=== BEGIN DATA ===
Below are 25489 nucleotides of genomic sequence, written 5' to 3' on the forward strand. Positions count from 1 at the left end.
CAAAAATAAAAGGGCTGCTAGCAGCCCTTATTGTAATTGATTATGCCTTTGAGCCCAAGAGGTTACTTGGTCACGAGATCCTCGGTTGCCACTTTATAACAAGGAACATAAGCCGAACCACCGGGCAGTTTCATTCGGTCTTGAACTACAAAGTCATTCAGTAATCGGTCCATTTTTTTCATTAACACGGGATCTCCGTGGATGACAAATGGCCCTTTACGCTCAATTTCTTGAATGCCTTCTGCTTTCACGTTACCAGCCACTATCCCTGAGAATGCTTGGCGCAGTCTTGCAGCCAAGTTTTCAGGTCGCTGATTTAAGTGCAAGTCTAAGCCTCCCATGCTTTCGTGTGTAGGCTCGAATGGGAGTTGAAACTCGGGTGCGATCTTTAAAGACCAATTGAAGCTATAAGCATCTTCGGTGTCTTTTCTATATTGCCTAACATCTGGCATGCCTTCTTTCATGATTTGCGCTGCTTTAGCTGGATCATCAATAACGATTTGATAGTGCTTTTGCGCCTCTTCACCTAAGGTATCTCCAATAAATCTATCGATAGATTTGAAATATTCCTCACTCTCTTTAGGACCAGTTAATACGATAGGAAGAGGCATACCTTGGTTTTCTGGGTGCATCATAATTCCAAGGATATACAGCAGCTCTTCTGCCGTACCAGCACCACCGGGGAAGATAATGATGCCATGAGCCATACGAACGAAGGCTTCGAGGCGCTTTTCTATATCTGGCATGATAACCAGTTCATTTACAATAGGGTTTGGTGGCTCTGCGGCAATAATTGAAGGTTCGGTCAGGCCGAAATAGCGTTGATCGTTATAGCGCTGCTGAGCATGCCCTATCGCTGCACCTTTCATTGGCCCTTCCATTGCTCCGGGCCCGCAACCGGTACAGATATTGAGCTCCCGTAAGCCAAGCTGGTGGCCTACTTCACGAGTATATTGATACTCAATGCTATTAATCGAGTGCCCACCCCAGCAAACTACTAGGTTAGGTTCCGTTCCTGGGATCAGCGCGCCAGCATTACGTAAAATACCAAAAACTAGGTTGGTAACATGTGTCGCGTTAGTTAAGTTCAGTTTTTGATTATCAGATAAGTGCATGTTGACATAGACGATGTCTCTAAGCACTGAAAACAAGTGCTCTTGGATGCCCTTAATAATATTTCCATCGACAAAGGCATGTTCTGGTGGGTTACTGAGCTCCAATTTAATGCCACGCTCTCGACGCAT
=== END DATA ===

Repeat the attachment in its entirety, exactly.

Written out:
Below are 25489 nucleotides of genomic sequence, written 5' to 3' on the forward strand. Positions count from 1 at the left end.
CAAAAATAAAAGGGCTGCTAGCAGCCCTTATTGTAATTGATTATGCCTTTGAGCCCAAGAGGTTACTTGGTCACGAGATCCTCGGTTGCCACTTTATAACAAGGAACATAAGCCGAACCACCGGGCAGTTTCATTCGGTCTTGAACTACAAAGTCATTCAGTAATCGGTCCATTTTTTTCATTAACACGGGATCTCCGTGGATGACAAATGGCCCTTTACGCTCAATTTCTTGAATGCCTTCTGCTTTCACGTTACCAGCCACTATCCCTGAGAATGCTTGGCGCAGTCTTGCAGCCAAGTTTTCAGGTCGCTGATTTAAGTGCAAGTCTAAGCCTCCCATGCTTTCGTGTGTAGGCTCGAATGGGAGTTGAAACTCGGGTGCGATCTTTAAAGACCAATTGAAGCTATAAGCATCTTCGGTGTCTTTTCTATATTGCCTAACATCTGGCATGCCTTCTTTCATGATTTGCGCTGCTTTAGCTGGATCATCAATAACGATTTGATAGTGCTTTTGCGCCTCTTCACCTAAGGTATCTCCAATAAATCTATCGATAGATTTGAAATATTCCTCACTCTCTTTAGGACCAGTTAATACGATAGGAAGAGGCATACCTTGGTTTTCTGGGTGCATCATAATTCCAAGGATATACAGCAGCTCTTCTGCCGTACCAGCACCACCGGGGAAGATAATGATGCCATGAGCCATACGAACGAAGGCTTCGAGGCGCTTTTCTATATCTGGCATGATAACCAGTTCATTTACAATAGGGTTTGGTGGCTCTGCGGCAATAATTGAAGGTTCGGTCAGGCCGAAATAGCGTTGATCGTTATAGCGCTGCTGAGCATGCCCTATCGCTGCACCTTTCATTGGCCCTTCCATTGCTCCGGGCCCGCAACCGGTACAGATATTGAGCTCCCGTAAGCCAAGCTGGTGGCCTACTTCACGAGTATATTGATACTCAATGCTATTAATCGAGTGCCCACCCCAGCAAACTACTAGGTTAGGTTCCGTTCCTGGGATCAGCGCGCCAGCATTACGTAAAATACCAAAAACTAGGTTGGTAACATGTGTCGCGTTAGTTAAGTTCAGTTTTTGATTATCAGATAAGTGCATGTTGACATAGACGATGTCTCTAAGCACTGAAAACAAGTGCTCTTGGATGCCCTTAATAATATTTCCATCGACAAAGGCATGTTCTGGTGGGTTACTGAGCTCCAATTTAATGCCACGCTCTCGACGCAT